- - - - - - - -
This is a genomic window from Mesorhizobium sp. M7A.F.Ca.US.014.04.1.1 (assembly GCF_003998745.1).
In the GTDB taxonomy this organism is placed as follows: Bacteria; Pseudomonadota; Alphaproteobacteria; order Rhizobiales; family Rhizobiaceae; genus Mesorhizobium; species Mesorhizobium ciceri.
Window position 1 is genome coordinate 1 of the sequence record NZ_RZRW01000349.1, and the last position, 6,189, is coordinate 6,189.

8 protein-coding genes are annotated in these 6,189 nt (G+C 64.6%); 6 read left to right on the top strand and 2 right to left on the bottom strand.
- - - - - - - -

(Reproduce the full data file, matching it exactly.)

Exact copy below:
This is a genomic window from Mesorhizobium sp. M7A.F.Ca.US.014.04.1.1 (assembly GCF_003998745.1).
In the GTDB taxonomy this organism is placed as follows: Bacteria; Pseudomonadota; Alphaproteobacteria; order Rhizobiales; family Rhizobiaceae; genus Mesorhizobium; species Mesorhizobium ciceri.
Window position 1 is genome coordinate 1 of the sequence record NZ_RZRW01000349.1, and the last position, 6,189, is coordinate 6,189.

8 protein-coding genes are annotated in these 6,189 nt (G+C 64.6%); 6 read left to right on the top strand and 2 right to left on the bottom strand.